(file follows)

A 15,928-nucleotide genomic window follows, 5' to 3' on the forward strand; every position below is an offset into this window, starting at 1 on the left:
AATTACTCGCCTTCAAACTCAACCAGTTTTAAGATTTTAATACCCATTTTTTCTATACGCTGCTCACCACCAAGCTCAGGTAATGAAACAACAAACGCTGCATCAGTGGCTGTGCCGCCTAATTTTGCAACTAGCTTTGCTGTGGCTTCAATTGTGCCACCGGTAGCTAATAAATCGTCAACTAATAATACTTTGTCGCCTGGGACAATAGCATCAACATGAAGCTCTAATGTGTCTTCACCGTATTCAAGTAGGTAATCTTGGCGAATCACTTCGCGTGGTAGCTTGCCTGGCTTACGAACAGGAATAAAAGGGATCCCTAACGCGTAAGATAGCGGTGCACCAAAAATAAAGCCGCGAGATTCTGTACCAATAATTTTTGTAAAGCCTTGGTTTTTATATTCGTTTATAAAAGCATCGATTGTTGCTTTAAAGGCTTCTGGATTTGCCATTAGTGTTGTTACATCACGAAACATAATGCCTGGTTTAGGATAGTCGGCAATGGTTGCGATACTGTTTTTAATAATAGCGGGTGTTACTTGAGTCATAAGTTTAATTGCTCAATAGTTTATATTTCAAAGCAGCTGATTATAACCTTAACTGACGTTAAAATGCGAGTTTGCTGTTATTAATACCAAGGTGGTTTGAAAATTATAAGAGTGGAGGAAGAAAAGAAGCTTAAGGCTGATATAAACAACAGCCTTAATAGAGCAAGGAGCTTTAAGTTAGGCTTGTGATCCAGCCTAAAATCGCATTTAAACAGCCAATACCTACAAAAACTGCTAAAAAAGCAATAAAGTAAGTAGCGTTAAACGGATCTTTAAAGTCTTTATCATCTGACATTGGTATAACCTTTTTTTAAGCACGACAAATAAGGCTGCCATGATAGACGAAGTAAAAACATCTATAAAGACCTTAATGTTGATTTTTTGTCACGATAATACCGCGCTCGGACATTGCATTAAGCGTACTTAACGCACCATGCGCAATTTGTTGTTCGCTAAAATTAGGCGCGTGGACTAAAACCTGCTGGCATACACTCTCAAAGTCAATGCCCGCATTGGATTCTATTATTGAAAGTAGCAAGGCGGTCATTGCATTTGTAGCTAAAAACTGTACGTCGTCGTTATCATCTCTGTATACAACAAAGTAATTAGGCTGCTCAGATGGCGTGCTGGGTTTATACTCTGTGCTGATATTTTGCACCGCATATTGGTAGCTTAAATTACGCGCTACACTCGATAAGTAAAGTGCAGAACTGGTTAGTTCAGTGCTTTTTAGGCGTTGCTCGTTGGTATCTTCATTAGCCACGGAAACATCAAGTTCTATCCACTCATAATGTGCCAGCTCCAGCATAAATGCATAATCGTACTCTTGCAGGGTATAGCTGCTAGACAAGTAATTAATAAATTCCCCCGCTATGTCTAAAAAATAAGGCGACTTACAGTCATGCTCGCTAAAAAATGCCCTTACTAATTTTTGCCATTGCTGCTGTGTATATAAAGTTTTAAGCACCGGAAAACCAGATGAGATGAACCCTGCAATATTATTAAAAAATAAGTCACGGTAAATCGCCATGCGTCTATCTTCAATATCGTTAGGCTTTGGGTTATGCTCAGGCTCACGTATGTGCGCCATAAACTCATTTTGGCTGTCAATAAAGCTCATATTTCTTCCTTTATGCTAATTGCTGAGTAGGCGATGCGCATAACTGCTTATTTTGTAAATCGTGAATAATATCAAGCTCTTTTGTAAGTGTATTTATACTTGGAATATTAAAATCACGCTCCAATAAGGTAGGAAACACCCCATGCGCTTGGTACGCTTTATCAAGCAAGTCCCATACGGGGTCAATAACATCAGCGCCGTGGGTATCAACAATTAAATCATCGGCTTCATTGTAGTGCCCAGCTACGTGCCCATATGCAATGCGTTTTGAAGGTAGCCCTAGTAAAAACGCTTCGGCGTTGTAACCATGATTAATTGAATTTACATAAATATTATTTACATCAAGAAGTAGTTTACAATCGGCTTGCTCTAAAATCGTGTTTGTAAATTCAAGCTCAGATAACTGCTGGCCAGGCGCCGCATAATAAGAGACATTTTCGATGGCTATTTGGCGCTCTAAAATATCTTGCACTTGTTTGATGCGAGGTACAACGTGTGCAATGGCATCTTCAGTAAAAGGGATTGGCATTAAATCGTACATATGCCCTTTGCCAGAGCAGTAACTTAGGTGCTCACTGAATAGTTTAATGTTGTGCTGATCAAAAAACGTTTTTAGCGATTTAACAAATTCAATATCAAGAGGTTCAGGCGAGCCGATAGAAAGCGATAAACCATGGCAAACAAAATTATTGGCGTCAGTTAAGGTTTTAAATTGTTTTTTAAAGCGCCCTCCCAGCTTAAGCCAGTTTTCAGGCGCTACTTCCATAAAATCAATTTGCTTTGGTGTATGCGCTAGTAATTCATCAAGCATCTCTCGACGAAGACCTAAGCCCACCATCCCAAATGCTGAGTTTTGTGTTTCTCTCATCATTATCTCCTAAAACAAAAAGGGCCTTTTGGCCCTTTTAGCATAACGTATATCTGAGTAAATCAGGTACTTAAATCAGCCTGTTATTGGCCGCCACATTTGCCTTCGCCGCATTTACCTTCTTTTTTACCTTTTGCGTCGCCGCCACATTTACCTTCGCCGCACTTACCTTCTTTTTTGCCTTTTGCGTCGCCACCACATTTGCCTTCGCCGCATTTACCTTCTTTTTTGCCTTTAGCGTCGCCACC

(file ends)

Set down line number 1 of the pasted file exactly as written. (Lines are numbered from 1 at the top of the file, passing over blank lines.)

A 15,928-nucleotide genomic window follows, 5' to 3' on the forward strand; every position below is an offset into this window, starting at 1 on the left: